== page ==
Friday, May 14, 2010
By SEBASTIAN ABBOT (AP)
U.S. soldiers had just made it through a dense patch of vineyards to a cluster of abandoned mud compounds when the radio operator let out a shout: "Sir, we are about to be ambushed from three different locations!"
The men rushed for cover, dodging a potential attack and cursing Kandahar province's tough terrain that is tailor made for the Taliban. The deadly obstacle course may haunt thousands of additional U.S. troops pouring into this corner of southern Afghanistan for what is expected to be the make-or-break offensive of the nearly 9-year-old war.
The thick fields, snaking canals and bomb-laden dirt roads in key districts around the provincial capital, Kandahar City, force jittery soldiers out of their heavily armored vehicles into a landscape dotted with towering mud compounds that provide militants with ideal cover.
Finding a way to overcome this terrain will be key to this summer's military operation in Kandahar, where at least 15 coalition soldiers have died since the beginning of the year, according to data compiled by The Associated Press.
The Marines who invaded the Taliban-controlled town of Marjah in Helmand province in February also faced somewhat challenging terrain since the area contained a network of canals that slowed their progress. But the poppy fields around Marjah were flat and were not surrounded by tall mud walls — unlike the vineyards around Kandahar.
"The agriculture and infrastructure of this country seem like they were designed specifically for guerrilla warfare," Lt. Scott Doyle said at the beginning of his platoon's recent patrol in the heart of Taliban country in Zhari district.
Their experience over the next three hours would provide a snapshot of what battle will look like for many troops in Kandahar.
Within minutes of leaving their rugged outpost in the village of Lako Khel, the soldiers intercepted radio chatter indicating the Taliban were monitoring their movements.
Doyle ordered his men to halt in one of the area's many vineyards, which contain rows of dirt mounds up to 6 feet (2 meters) high. The tall mud walls that often encircle the vineyards provide good cover for the soldiers but also make it easier for the Taliban to sneak around undetected.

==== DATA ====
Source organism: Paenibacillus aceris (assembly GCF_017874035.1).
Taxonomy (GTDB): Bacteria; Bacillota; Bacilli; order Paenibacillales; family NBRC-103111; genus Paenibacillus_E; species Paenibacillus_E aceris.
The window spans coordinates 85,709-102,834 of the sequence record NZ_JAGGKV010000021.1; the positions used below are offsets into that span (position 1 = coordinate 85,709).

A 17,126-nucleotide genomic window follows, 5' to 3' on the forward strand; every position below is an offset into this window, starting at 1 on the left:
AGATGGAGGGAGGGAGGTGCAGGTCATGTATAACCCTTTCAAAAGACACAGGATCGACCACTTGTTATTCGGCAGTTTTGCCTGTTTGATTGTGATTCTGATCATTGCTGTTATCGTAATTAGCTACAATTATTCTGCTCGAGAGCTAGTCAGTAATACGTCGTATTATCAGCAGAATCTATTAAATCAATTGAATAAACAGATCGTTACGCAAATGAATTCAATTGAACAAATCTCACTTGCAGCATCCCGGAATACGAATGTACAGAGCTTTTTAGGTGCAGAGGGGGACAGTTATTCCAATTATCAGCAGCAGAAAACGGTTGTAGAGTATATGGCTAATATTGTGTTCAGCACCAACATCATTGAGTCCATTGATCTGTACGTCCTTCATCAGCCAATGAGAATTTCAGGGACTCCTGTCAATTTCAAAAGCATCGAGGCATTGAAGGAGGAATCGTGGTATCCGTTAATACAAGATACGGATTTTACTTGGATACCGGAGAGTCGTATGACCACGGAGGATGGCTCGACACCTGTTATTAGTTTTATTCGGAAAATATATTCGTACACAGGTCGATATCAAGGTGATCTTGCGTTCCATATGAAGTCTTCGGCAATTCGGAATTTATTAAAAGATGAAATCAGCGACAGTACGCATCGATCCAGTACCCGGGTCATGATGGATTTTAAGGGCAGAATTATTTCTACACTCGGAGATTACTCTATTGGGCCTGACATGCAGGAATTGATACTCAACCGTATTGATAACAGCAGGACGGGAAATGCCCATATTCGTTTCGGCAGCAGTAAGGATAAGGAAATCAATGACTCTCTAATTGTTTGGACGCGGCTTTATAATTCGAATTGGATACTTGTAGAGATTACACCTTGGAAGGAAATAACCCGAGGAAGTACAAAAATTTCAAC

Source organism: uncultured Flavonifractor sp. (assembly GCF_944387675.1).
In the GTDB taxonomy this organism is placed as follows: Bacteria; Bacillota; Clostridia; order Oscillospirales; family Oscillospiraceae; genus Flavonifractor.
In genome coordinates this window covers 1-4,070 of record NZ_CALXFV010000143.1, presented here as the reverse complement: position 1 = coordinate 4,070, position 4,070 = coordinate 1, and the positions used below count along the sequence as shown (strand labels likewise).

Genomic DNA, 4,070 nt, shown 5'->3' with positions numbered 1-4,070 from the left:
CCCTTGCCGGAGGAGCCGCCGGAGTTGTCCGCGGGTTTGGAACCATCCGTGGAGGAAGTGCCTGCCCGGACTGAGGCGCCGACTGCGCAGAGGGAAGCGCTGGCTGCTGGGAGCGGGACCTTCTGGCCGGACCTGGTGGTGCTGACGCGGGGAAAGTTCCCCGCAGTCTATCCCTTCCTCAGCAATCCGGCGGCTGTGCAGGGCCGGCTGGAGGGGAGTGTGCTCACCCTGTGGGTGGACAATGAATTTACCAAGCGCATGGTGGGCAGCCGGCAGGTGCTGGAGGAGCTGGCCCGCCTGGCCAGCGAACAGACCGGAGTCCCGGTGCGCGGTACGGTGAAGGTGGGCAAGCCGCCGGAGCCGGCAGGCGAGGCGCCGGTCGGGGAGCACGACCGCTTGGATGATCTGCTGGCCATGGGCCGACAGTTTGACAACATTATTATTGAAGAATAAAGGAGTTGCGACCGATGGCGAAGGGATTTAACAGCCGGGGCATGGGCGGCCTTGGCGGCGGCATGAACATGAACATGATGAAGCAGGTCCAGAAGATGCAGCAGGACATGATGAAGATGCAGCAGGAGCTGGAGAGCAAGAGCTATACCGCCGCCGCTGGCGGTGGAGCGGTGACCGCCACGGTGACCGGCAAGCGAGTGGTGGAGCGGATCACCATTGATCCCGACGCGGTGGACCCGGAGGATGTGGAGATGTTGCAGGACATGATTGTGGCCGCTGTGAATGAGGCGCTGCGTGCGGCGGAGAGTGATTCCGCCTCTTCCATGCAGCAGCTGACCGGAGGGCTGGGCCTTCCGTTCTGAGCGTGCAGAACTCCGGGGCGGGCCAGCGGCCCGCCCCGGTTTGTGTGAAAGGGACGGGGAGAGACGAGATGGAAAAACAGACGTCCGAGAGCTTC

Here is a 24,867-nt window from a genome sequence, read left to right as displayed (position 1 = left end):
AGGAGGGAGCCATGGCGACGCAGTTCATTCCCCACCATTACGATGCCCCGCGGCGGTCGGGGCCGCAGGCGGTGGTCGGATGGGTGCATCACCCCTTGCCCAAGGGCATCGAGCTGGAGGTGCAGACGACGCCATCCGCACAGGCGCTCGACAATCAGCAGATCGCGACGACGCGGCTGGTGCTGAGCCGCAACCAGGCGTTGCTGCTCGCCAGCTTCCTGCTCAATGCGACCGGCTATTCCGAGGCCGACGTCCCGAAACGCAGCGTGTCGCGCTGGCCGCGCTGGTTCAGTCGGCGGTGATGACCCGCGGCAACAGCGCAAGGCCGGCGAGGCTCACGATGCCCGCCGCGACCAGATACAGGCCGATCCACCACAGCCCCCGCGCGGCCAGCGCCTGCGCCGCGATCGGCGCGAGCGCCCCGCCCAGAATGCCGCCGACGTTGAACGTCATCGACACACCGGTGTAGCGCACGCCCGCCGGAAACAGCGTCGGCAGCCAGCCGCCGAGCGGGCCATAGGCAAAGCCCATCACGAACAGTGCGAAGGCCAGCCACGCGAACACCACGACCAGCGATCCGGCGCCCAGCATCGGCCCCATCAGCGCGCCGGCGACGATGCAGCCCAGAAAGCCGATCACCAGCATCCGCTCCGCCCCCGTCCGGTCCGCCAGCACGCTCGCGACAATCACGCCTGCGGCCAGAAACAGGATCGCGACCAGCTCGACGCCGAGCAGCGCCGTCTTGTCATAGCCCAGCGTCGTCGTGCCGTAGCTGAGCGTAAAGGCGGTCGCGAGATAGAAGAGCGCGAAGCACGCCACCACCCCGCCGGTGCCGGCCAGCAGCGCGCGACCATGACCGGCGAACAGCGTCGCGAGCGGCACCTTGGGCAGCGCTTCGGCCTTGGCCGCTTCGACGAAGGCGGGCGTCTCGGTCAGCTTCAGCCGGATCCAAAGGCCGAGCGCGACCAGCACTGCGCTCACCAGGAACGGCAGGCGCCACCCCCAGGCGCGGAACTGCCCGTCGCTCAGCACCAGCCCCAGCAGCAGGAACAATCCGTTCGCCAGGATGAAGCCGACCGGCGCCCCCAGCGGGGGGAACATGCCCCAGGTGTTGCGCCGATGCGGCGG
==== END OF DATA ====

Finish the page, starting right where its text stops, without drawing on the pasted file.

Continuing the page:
The troops heard one of the militants say over the radio that the Taliban didn't have the key for the weapons cache nearby, so they would just keep an eye on the soldiers.
"They know we intercept their communications and could be deceiving us," Doyle said, scanning the rugged fields and thick tree cover in vain to catch a glimpse of the militants watching them.
The uncertainty about the Taliban's radio chatter makes it that much more difficult for the troops to navigate the challenging terrain, forcing them to think like chess masters and play out multiple scenarios to avoid an ambush.
The troops, part of the U.S. Army's 2nd Battalion, 1st Infantry Regiment, questioned a pair of teenagers lingering in a nearby field.
One of them, 18-year-old Abdul Manan, gave the troops from 2nd Platoon, Alpha Company some information.
"Once you go past that farm to the east, there are lots of Taliban and one of them has a radio," Manan said.
But trying to discern friend from foe in this war is exceedingly difficult, especially in an area like Zhari where Taliban leader Mullah Omar first established the militant group in the 1990s.
"Unfortunately the Taliban use kids as spotters," said Doyle, a 38-year-old from Charlottesville, Virginia. "Even during firefights, they will send kids out to spot our positions."
For the full story click here for the Associated Press article